In this case, the Sea Robin pipeline and the Sea Robin gas plant made the best offer in terms of pipeline transport and liquids removal. Excelerate’s marketing deal with ChevronTexaco is for residue gas only and the liquids that are removed from the gas stream are sold by the processing plants for a fee. The Malaysian cargo was quite rich, with a Btu content per cubic foot of 1,123 at arrival, and the resulting liquids boosted the cargo’s overall economics. Since transportation costs to the downstream markets essentially net back to the same number at the buoy, the decision which pipeline to use comes down to who can offer the most competitive processing package. This will vary from cargo to cargo, as each gas plant has slightly different equipment and recovery rates. In addition to the Sea Robin plant owned by Amerada Hess, Excelerate has framework agreements with Dynegy’s Yscloskey plant on the Tennessee line and ExxonMobil’s Blue Water plant on Columbia Gulf.

The marketing arrangement with ChevronTexaco allows Excelerate to nominate gas from any of the three processing plants. This deal runs through the end of the year, although an extension is possible. ChevronTexaco paid an average of $7.06/MMBtu for the 2.583 Bcf of dry gas it received from Excelerate at the Sea Robin and Yscloskey plants. But the gas is priced on the daily market and prices reached as high as $7.15/MMBtu during the discharge period. The difference between the 2.675 Bcf that was discharged from the ship and the 2.583 Bcf purchased by ChevronTexaco is accounted for by plant thermal reduction, which is a combination of the liquids removed from the gas stream and plant fuel. If the liquids market is positive, as it was this time, Excelerate also gets paid from the sale of these liquids less plant fees. Processed gas must meet pipeline specifications, but should be around 1,050 Btu/cf. Excelerate is in the process of finalizing a deal for startup volumes from Egypt’s new Idku project and the lower Btu content of this gas will mean less in the way of liquids.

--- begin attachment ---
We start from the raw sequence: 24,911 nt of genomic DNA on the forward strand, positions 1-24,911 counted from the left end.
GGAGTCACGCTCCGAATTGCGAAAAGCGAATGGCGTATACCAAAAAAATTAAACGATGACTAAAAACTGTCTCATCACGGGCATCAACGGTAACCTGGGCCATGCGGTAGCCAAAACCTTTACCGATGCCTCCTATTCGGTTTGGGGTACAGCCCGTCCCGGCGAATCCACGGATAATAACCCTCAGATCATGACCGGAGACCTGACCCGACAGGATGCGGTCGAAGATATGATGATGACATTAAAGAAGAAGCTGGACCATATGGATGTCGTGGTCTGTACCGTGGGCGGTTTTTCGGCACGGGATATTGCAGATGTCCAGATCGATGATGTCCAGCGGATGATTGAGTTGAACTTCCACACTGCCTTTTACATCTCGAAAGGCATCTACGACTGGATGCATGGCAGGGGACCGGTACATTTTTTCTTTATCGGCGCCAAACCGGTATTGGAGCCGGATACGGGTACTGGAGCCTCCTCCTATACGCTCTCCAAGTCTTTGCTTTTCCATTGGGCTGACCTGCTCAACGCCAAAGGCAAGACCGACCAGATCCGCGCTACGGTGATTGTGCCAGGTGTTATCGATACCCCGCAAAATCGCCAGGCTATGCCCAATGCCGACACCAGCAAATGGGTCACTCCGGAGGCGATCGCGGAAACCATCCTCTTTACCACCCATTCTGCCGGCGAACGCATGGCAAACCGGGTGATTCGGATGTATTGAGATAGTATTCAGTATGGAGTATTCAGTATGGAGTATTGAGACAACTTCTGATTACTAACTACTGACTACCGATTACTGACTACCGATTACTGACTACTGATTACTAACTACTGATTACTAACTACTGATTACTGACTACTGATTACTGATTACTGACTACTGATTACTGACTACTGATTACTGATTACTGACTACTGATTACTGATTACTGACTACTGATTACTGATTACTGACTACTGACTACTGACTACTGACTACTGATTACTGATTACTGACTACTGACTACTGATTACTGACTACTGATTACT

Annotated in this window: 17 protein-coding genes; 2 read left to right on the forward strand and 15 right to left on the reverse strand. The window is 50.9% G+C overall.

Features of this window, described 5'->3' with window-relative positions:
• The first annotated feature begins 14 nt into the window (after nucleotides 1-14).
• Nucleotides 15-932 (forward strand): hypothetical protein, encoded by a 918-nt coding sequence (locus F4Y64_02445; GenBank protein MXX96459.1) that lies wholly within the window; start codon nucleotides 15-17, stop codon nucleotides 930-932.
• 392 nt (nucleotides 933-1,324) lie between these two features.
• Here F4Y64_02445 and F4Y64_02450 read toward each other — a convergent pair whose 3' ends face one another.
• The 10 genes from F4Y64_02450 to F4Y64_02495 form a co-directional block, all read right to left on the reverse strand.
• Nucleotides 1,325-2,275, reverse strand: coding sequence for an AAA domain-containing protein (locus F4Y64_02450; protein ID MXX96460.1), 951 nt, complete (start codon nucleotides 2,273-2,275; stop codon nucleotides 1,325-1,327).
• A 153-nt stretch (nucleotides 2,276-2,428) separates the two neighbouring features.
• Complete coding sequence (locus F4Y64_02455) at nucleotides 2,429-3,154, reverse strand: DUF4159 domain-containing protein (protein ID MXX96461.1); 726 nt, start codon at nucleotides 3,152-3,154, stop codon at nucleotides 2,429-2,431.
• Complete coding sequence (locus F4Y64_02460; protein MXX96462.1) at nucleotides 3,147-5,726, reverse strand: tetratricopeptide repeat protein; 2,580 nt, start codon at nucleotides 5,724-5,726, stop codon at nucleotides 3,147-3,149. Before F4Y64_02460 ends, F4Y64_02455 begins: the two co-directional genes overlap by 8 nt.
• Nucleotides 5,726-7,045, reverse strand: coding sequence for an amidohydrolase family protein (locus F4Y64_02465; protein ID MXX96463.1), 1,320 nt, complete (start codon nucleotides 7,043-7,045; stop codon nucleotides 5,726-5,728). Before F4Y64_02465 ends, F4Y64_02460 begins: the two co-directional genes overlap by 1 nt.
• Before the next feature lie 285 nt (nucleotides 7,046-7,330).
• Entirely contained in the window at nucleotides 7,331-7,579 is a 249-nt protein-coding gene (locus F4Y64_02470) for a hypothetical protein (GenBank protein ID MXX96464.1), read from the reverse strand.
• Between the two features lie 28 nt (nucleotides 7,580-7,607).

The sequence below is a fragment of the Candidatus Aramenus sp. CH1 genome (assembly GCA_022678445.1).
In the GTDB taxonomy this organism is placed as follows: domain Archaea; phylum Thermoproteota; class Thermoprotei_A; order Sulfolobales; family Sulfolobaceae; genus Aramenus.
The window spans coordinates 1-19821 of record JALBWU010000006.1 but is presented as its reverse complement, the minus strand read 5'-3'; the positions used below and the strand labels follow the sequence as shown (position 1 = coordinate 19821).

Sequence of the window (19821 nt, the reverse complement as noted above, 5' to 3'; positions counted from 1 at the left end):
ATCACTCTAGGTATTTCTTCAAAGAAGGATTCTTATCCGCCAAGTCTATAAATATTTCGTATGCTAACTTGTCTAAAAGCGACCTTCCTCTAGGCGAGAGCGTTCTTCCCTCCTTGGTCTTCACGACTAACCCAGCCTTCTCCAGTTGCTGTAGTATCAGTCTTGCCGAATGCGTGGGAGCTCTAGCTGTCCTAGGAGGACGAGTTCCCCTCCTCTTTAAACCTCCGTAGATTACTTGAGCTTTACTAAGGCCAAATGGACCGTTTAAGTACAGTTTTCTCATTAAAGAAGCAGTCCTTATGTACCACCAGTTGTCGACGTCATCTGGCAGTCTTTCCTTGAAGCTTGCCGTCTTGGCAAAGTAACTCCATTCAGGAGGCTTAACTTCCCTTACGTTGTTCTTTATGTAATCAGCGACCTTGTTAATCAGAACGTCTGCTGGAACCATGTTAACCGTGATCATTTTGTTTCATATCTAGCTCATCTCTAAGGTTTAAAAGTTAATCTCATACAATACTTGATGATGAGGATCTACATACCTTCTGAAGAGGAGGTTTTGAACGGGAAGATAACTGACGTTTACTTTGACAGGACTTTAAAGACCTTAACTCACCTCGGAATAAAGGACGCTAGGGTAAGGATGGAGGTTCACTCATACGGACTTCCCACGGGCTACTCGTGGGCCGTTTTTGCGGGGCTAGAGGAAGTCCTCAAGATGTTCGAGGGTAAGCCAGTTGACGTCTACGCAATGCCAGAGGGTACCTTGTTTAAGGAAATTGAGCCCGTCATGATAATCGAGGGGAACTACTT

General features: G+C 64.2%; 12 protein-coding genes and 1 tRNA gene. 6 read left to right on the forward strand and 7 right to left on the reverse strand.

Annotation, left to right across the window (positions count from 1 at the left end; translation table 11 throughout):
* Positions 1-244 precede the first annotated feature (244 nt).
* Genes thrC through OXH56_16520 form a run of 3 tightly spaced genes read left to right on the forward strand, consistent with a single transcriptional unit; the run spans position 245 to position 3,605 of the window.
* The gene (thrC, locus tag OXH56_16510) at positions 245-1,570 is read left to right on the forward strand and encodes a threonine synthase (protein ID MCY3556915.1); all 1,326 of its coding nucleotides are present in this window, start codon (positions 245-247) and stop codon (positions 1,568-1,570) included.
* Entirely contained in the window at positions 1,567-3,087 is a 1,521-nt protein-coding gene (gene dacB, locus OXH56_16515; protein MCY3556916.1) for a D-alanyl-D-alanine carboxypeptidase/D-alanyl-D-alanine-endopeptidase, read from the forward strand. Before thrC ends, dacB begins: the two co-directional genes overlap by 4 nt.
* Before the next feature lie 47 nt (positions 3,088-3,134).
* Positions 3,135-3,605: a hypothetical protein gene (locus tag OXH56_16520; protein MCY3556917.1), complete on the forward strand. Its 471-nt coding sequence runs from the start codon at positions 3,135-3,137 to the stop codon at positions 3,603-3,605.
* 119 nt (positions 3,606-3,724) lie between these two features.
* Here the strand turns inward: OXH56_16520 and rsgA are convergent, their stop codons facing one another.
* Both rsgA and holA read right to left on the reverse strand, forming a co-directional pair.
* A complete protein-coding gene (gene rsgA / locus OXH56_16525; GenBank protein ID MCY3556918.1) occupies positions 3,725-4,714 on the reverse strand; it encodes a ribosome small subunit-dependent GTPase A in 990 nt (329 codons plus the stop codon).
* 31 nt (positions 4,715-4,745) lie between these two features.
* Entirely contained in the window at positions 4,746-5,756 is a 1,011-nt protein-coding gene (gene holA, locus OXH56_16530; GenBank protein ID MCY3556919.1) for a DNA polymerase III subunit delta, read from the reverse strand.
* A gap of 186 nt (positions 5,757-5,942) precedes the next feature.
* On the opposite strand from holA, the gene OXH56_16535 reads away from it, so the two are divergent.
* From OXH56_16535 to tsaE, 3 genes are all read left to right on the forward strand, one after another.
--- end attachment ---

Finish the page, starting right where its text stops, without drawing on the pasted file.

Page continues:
Sea Robin has only been able to guarantee about 300 MMcf/d of takeaway capacity from Gulf Gateway, and this was the reason it took 10 days to discharge the cargo. But this will rise to 500 MMcf/d when one of two compressors located on Vermillion 149 is overhauled and brought back into service. The pipeline operator is putting together a cost and timing estimate for the work, which is unlikely to exceed $2 million. Despite this constraint, Excelerate was able to test the ship’s two onboard vaporization systems at design capacity by directing incremental flows into Blue Water whenever the discharge rate surpassed Sea Robin’s allowable limit. The equipment on the Energy Bridge ships is designed to vaporize LNG at a peak capacity of 690 MMcf/d in open loop mode using heat from seawater. A closed loop alternative that relies on re-circulated water heated by steam from the vessel’s boilers can operate as high as 450 MMcf/d. The closed loop system actually performed above its rated capacity while the open loop mode peaked at 687 MMcf/d, just below maximum design. Although the ship sustained this vaporization level for some time, the rate was subsequently reduced for commercial reasons.